The destruction wrought by Hurricane Katrina and the subsequent failure of the Bushistas to mobilize a quick response shined a bright light on the sad state of race relations in the United States. The veil was slightly lifted on the collective consciousness of citizens of all ethnic backgrounds, but there is much, much more that has to be done.

Recognizing that by speaking together their message is stronger, 75 minority members of Congress have announced the formation of a new caucus to address their collective concerns.

Members of the Congressional Hispanic Caucus, the Congressional Black Caucus and the Congressional Asian Pacific American Caucus are creating a new group that will include all of their members. The Tri-Caucus will not replace the existing caucuses.  


“Communities of color have been separated by race, by language … they’ve been very busy trying to survive. Working together we can get things done that we have in common in our community. We can create political leverage when we are together, we can create common solutions together,” [Rep. Mike] Honda said.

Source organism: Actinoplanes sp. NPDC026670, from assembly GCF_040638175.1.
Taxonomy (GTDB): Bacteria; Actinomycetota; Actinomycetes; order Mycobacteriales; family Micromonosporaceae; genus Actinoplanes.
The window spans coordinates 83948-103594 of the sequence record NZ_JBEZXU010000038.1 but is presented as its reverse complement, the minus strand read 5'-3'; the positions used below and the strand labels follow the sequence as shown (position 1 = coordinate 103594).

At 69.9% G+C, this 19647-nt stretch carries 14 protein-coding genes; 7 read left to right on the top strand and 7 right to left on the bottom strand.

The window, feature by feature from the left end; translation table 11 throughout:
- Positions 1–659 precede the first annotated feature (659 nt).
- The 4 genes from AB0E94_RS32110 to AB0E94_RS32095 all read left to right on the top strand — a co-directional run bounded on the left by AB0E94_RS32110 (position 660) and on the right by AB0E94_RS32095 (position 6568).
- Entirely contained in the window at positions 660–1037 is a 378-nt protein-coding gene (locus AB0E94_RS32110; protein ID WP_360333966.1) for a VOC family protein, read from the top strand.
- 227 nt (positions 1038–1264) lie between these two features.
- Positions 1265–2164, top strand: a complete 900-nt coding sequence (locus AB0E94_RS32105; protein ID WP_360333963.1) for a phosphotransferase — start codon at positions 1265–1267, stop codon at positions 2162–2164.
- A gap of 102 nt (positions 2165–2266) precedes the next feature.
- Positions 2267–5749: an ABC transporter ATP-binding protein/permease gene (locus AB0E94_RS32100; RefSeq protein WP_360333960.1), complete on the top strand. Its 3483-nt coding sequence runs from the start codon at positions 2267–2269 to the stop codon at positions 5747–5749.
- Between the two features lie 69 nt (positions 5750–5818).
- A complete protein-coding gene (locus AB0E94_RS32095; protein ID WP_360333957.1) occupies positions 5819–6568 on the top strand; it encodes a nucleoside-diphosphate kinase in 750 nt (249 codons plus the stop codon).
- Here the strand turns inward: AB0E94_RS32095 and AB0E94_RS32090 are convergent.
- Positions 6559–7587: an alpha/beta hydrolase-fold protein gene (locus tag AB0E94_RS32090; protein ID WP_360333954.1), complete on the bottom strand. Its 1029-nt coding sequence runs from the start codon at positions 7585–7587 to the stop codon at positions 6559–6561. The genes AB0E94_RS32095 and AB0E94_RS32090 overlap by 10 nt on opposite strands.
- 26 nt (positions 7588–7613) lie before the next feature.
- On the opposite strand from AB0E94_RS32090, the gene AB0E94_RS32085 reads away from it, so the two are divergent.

The caucuses members total about 75. While the groups are open to lawmakers from any party, the caucuses members are all Democrats, which limits their power because Republicans are in the majority in Congress. – linkage

more below…
To see why a movement like this is needed, look no further than a poll taken by CNN in the aftermath of the hurricane.  From September 13, 2005:

White and black Americans view Hurricane Katrina’s aftermath in starkly different ways, with more blacks viewing race as a factor in problems with the federal response, according to a CNN/USA Today/Gallup poll released Monday.

The poll found that six in 10 blacks interviewed said the federal government was slow in rescuing those stranded in New Orleans after Katrina because many of the people in the Louisiana city were black. But only about one in eight white respondents shared that view.

The numbers were similar on whether the rescues were slower because the victims were poor, with 63 percent of blacks blaming poverty and 21 percent of whites doing so. (emphasis mine)

These members of congress should be applauded for bridging the divide between their cultures that often include differences in language, economic and educational levels.  By speaking together, they will be able to raise the blatant disparities that affect all minorities in the United States and hopefully move this country in a forward direction.

For more info, here are the websites for the three groups uniting:

Crossposted from my humble blog

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